A Mother of Komodo Dragons Gave Birth to Very Important Babies - Nerdist
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A Mother of Komodo Dragons Gave Birth to Very Important Babies

You don’t have to be a Mother of Dragons to appreciate how cute baby Komodo dragons are. Three recently hatched in an Australian zoo and are winning hearts with their frisky behavior and striped snouts. Mother Daenerys and father Kraken are the first successful breeding pair of Komodo dragons in Australia. Their babies represent new hope for the future of this endangered species. And also bless our social media feeds with adorable content.

The Australian Reptile Park in New South Wales documented the whole journey. Every step, from narrated footage of Daenerys and Kraken mating to a real-time video of the first baby hatching.

Keepers monitored Daenerys and Kraken’s first meeting. Komodo dragons are solitary in the wild, only coming together to mate or if there’s a big enough meal to share. They had been able to smell each other and were eager to meet. They mated and Daenerys laid eggs in her enclosure. The keepers uncovered the eggs and kept them in an incubator until they were ready to hatch.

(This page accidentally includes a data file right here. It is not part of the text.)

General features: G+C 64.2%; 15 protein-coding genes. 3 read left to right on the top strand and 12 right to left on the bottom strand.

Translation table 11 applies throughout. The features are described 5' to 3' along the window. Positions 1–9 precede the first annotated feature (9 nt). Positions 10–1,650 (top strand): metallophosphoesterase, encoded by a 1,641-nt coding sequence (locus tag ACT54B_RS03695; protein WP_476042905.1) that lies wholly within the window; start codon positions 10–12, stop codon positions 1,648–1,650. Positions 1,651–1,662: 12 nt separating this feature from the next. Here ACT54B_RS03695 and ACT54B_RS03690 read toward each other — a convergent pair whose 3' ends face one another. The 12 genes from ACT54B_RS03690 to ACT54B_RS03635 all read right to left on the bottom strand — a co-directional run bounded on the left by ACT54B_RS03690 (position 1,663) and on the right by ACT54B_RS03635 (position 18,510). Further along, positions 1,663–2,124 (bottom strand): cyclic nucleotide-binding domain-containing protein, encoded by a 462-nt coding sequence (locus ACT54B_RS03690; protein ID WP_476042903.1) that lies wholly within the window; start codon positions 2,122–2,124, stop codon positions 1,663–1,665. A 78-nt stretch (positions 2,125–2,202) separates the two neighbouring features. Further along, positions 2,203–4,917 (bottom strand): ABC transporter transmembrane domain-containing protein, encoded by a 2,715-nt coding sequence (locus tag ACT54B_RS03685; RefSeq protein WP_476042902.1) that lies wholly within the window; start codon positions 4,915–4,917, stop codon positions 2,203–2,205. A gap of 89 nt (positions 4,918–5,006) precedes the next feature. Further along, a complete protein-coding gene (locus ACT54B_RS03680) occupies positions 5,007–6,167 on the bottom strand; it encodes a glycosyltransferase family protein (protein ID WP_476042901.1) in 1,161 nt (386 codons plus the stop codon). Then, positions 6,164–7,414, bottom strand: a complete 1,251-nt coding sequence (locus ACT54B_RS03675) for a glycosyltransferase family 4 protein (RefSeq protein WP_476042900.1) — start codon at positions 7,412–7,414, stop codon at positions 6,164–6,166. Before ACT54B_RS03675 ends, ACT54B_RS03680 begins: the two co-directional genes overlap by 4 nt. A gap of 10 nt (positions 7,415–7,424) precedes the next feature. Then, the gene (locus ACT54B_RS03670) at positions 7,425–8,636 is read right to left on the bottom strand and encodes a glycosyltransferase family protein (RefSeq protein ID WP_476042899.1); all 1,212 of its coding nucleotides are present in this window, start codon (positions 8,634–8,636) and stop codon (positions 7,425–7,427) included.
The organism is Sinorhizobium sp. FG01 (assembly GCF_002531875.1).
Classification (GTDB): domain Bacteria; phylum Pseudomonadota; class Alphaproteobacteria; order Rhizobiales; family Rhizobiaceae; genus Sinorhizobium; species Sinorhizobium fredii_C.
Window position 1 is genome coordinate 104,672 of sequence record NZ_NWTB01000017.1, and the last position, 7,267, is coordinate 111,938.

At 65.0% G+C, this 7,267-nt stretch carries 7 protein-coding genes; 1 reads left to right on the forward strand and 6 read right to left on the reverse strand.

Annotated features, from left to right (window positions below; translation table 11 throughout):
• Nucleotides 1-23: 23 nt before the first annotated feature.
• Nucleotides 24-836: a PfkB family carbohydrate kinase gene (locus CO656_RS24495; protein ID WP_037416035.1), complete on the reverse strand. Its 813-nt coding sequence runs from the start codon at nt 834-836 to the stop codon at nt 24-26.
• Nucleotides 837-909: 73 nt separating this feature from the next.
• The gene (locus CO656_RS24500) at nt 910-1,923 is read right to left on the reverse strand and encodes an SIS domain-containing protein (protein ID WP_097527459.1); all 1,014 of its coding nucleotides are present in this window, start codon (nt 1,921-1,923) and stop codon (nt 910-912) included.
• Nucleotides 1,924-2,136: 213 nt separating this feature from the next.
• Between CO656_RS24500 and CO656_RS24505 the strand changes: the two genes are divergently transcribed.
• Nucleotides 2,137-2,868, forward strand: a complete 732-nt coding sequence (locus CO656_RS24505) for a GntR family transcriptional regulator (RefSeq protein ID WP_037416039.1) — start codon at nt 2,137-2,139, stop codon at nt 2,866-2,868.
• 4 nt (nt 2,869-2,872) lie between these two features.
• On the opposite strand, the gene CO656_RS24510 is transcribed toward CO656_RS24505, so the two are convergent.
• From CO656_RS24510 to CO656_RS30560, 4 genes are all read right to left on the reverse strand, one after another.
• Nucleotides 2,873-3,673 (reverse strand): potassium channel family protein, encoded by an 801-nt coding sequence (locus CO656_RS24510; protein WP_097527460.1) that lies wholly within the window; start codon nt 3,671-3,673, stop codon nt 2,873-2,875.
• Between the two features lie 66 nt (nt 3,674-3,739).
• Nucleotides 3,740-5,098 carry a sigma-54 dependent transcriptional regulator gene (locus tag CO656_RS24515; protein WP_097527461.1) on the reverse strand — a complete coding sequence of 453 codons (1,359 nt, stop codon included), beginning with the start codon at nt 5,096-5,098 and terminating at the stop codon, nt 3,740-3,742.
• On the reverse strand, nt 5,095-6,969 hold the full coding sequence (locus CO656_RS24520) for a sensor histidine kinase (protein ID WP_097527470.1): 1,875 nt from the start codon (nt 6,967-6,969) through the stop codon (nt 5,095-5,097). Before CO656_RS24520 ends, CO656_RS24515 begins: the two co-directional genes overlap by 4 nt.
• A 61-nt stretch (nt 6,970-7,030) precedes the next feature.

There’s still a lot to learn about Komodo dragons. The first scientific expedition to study them was in 1926 and is thought to be the inspiration for 1933’s King Kong. Scientists and zookeepers only recently learned that Komodo dragons can also lay eggs without mating. Called parthenogenesis, this process doesn’t require fertilization by a male. Female dragons in captivity sometimes reproduce this way, as do other isolated species. As part of the cell division process, all of the babies born are males.

A baby Komodo dragon hatching
Australian Reptile Park

This endangered lizard species can use all the help it can get. They live on Indonesian islands, mostly in Komodo National Park. Human poaching of both the dragons and their prey threaten the population. Sea level rise due to climate change puts them at further risk. With only about 100 in captivity around the world, and roughly 1,400 in the wild, every new addition helps the survival of the species.

Melissa is Nerdist’s science & technology staff writer. She also moderates “science of” panels at conventions and co-hosts Star Warsologies, a podcast about science and Star Wars. Follow her on Twitter @melissatruth. 

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